Alex E. Blazer

Alex E. Blazer is an Associate Professor of English at Georgia College & State University. After studying literature and photography at Denison University, he earned a Ph.D. in twentieth-century literature and critical theory at The Ohio State University. He has also taught at the University of Louisville and Grand Valley State University.


His poetry scholarship focused on the relationship between critical theory and American poetry in the 1970s and 1980s. His research on the contemporary American novel examines the relationship between postmodern culture and existential madness. Recently, he has presented conference papers on Mark Z. Danielewski's The Familiar and the television show Continuum and published a journal article on the film Donnie Darko.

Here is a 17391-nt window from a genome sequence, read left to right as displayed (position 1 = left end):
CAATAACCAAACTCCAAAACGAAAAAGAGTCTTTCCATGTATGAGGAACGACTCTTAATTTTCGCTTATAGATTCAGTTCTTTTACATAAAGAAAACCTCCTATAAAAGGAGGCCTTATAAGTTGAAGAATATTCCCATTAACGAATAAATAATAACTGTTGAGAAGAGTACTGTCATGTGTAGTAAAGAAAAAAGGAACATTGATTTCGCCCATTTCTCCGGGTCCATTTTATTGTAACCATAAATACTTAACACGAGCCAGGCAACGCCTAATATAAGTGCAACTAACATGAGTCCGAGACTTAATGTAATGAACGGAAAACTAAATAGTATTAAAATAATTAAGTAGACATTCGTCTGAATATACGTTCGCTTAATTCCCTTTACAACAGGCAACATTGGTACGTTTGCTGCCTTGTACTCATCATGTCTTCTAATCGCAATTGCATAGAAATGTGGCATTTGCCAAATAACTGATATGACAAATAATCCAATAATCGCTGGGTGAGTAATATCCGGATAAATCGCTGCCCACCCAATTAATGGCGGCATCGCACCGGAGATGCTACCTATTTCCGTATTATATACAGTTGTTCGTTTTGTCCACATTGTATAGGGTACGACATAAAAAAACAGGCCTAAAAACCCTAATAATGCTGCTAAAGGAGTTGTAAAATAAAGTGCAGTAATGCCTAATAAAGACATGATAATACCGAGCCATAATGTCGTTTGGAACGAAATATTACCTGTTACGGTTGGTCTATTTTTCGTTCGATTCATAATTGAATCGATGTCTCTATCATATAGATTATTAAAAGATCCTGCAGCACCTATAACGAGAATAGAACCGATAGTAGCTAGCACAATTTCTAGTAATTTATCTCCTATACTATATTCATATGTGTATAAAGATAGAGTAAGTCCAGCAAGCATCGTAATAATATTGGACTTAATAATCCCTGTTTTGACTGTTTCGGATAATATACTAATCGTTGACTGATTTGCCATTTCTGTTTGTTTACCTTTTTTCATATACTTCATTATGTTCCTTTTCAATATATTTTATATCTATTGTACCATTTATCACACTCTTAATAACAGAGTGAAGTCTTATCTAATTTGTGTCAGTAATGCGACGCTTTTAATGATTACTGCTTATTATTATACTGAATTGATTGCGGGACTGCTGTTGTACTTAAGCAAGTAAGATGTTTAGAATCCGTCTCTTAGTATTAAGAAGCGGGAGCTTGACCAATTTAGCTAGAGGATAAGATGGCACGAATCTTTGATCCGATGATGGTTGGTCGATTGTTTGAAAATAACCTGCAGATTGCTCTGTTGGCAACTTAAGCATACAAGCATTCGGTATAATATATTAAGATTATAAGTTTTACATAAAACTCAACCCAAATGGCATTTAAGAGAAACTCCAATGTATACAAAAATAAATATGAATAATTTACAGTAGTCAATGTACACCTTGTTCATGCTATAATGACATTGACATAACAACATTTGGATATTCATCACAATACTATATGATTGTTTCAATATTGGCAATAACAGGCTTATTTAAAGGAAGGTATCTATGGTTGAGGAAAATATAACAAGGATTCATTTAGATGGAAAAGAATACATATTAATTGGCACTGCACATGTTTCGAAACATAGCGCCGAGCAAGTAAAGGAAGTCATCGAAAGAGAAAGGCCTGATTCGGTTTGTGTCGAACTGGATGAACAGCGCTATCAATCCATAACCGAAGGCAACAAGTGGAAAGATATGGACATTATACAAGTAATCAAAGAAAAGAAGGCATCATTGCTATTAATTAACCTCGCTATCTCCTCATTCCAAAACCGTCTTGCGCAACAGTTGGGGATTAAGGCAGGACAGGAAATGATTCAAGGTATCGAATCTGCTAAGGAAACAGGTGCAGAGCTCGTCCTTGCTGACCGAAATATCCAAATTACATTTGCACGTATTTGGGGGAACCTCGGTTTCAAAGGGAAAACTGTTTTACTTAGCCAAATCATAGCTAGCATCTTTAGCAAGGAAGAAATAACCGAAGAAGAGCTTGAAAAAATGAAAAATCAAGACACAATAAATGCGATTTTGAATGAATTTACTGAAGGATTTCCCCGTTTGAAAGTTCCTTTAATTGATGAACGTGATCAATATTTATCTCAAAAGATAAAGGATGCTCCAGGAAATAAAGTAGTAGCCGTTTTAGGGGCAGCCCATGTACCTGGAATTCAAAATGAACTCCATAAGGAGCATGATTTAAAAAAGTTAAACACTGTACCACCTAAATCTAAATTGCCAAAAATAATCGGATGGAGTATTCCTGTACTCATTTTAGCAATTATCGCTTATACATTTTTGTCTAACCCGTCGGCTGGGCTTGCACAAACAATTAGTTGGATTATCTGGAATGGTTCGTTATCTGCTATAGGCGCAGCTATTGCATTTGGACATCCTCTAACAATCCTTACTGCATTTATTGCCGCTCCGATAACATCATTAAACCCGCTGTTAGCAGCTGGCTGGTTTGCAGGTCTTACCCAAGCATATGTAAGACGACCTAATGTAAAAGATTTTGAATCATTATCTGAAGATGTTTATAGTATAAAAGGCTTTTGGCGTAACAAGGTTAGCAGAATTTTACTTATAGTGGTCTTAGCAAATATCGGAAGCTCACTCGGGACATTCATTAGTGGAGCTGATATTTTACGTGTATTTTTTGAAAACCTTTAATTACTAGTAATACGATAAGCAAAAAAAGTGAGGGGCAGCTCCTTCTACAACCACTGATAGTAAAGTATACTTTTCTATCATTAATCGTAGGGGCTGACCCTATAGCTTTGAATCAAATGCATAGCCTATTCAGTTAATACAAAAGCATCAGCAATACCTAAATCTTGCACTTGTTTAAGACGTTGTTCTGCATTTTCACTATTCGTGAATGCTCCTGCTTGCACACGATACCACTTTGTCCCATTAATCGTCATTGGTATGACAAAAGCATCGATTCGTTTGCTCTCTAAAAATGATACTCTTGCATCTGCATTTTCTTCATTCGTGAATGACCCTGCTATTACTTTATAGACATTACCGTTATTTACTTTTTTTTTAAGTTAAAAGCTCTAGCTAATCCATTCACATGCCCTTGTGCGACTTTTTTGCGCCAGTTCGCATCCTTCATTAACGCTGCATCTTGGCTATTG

He teaches a variety of courses in twenty- and twenty-first century American literature, critical theory, and composition. In the spring, he taught SciFi and Philosophy, Critical Approaches to Literature, and Modern Drama; directed three BA Theses and an MA Thesis; and served on an MFA Thesis committee. In the fall, he will teach Composition II, American Literature, and American Literature 1920-Present.


His administrative and service roles include the Literature Coordinator for the Department of English & Rhetoric, a member of the Department of English & Rhetoric Tenure & Promotion Committee, an elected University Senator serving as Chair of the Faculty Affairs Policy Committee, a member of the Parking & Transportation Advisory Committee, the advisor of the Anime Club, the co-advisor of the Secular Student Alliance, and the editor of The DoER: The Department of English & Rhetoric Newsletter.


Quote of the Month

How is there freedom to choose if one does not learn how to choose?

David Foster Wallace. Infinite Jest. Boston: Little, Brown, 1996. Print. p320. / previous


Link of the Month

Fluxblog / previous



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Donnie Darko The Sublime Today Bret Easton Ellis Reading Chuck Palahniuk American Fiction of the 1990s I Am Otherwise Matrix Trilogy American PsychoProgress